Design lessons #2: Don’t be afraid of process

August 8, 2020

What does the word Process make you think of? Perhaps a bumbling bureaucracy? Forms signed in triplicate? Slow busy work?

There can be a perception that process is the enemy of progress, something that just ends up getting in the way. In reality, work always follows a process, whether intentional or not. Even if you actively avoid laying down a workflow you will eventually find yourself treading similar steps again and again, entrenching an unplanned process. These emergent workflows tend to be chaotic and inefficient, leaving gaps and wasting effort.

If you’re willing to take a little time and apply a bit of forethought upfront, you can craft a thoughtful process that allows you to achieve better quality and increase your output.


In reality, design is a team sport. Your work lives within a larger web of connections with other team members. Researchers, developers, product, marketing, accessibility — designers work with many different people on every project. Each person on the team contributes something special and adds value to the finished product. Process is the tool that allows you to shepherd the work through this web of contributors effectively and efficiently.

The key to healthy process is to recognize that the process itself is something you’ll need to work on. Good processes don’t just appear out of nowhere, some effort and intention must be invested in developing, sharing, and refining them.

So don’t be afraid to talk about process. Don’t just follow what feels like the path of least resistance. Take a little initiative to set up a workflow that works for you. And if you already have a process, don’t be afraid to tweak it. Process isn’t a burden to carry, it’s a tool you can sharpen and hone to help you.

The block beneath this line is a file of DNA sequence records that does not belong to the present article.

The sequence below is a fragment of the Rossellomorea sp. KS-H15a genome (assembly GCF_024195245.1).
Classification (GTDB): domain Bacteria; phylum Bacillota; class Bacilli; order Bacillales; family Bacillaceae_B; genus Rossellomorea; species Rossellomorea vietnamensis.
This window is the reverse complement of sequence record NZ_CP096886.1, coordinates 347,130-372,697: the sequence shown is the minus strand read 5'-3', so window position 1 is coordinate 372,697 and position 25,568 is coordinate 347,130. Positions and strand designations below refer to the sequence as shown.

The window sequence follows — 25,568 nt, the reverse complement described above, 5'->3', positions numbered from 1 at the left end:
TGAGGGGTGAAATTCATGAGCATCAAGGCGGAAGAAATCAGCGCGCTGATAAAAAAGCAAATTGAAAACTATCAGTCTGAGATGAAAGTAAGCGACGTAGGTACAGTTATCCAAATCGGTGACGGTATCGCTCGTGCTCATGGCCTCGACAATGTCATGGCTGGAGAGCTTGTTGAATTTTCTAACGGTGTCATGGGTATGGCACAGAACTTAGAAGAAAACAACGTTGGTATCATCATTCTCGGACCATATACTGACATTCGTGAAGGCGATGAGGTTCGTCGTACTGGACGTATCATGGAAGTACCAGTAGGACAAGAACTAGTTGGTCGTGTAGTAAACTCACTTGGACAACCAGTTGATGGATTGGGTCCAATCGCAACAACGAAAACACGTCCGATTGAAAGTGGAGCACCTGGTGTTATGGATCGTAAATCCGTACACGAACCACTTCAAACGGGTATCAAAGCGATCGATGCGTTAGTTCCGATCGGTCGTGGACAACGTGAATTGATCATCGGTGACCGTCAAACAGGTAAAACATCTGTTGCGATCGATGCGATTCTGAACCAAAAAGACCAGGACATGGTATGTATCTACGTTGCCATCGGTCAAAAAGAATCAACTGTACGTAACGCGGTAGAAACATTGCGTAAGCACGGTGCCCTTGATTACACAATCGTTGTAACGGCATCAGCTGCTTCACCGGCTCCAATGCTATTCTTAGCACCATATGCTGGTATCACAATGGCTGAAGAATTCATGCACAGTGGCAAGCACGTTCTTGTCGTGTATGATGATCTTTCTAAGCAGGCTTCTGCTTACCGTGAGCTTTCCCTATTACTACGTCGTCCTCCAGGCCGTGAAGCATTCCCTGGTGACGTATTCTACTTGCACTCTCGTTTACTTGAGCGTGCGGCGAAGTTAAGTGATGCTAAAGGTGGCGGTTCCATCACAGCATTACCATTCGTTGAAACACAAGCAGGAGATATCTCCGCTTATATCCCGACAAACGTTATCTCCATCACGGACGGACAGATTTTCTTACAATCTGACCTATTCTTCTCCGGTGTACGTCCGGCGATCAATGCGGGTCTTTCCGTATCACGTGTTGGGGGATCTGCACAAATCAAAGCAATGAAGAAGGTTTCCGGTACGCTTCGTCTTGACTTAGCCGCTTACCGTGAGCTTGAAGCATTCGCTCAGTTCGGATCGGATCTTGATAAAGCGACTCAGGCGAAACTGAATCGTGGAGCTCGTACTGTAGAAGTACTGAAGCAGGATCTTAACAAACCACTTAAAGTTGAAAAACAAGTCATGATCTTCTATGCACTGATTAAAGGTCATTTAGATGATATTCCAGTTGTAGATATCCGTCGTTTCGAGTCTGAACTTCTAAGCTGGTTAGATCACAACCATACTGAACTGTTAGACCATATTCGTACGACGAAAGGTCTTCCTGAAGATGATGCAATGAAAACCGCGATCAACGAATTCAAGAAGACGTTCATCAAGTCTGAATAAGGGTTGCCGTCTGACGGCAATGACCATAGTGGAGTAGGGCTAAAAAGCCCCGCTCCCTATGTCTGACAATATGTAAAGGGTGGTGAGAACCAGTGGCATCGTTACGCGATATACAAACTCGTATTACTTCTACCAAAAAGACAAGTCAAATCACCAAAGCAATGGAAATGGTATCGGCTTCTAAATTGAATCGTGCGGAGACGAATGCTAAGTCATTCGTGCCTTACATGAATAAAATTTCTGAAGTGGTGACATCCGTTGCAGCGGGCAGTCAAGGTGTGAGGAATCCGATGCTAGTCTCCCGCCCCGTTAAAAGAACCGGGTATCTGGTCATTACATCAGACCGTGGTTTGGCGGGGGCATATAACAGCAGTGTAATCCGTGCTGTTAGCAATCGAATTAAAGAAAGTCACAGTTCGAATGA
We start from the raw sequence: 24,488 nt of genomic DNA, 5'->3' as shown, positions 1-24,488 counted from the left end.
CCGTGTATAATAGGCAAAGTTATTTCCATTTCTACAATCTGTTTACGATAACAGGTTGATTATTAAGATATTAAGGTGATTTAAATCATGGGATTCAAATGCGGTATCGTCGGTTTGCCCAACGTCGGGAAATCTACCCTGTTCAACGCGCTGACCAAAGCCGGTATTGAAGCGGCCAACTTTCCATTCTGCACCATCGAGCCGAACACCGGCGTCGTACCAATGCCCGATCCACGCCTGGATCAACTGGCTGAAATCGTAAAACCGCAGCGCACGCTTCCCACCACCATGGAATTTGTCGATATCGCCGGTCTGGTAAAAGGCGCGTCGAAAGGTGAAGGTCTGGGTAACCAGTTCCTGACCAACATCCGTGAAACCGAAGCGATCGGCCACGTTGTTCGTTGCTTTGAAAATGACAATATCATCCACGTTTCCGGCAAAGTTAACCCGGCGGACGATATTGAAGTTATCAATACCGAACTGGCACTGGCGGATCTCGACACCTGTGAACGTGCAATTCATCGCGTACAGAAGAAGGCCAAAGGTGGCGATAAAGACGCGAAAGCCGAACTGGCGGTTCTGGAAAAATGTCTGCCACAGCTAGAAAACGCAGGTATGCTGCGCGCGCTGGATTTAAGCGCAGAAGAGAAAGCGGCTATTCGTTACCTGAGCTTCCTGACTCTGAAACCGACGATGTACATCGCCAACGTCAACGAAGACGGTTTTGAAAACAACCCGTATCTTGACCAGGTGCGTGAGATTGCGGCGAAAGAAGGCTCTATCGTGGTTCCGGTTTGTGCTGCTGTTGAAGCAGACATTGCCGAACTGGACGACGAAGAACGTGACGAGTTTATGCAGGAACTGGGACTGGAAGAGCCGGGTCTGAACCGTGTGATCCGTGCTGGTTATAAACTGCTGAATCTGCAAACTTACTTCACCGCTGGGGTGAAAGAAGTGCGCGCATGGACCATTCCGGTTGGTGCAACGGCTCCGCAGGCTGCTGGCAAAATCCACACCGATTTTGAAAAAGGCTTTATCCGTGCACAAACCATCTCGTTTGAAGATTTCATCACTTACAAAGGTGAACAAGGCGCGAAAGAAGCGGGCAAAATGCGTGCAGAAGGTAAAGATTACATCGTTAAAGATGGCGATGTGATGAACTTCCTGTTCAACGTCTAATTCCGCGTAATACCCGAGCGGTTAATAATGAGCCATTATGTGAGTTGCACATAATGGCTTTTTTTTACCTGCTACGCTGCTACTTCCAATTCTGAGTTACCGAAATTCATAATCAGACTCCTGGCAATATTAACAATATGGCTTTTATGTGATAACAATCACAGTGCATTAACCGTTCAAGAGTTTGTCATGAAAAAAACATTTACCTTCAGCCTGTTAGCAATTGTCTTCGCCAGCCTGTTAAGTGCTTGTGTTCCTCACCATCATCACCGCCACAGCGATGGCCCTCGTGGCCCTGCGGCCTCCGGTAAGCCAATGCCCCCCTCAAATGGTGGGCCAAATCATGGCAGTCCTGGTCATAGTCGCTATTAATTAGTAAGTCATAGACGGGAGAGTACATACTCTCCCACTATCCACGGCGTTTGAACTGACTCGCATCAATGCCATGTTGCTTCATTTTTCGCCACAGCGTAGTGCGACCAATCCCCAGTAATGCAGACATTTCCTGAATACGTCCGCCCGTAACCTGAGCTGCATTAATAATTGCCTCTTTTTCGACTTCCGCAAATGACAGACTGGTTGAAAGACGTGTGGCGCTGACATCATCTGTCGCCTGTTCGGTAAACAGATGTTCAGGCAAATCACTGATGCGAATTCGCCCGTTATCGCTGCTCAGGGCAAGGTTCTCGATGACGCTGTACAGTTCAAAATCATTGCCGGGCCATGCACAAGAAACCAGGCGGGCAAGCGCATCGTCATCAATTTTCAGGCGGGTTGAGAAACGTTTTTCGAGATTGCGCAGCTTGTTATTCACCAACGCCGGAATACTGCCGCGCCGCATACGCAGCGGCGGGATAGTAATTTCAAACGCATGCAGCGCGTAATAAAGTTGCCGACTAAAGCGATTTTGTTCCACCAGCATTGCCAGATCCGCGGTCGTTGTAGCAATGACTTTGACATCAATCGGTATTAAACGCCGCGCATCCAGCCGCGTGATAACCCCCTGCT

Some tips for crafting effective processes:

  • Seek input

    Remember, a process is a tool for helping a group of people work together. Make sure you learn from the people involved in your process and adapt it based on their feedback.

  • Become a broken record

    Write your process down. Talk about it in meetings. Mention it in emails. A process does no good if people don’t know about it.

  • Create a shared vocabulary

    Established processes such as agile development or Basecamp’s Shape Up encapsulate their key ideas by naming them: sprint, story, pitch, cycle. Naming a chunk of your process helps to define it more sharply, talk about it more easily, and build more mindshare around it.

  • Wrap tricky steps in timeboxes

    Timeboxes can help avoid spending too much time on any one step of your process. Allowing for variable scope keeps the machine moving regularly.

  • Clearly identify decision makers

    Consensus-driven decisions can bog down any process, and often lead to poorer outcomes. Whenever possible designate a single decision maker and task them with the responsibility to seek out, understand, and incorporate stakeholder input.


At the end of the day, your work follows a process whether it’s one you’ve consciously created or not. Don’t be afraid to commit to adopting a process. Putting a bit of thought and intention into the path your work follows can pay big dividends by making you more efficient in the long run.

— Parker

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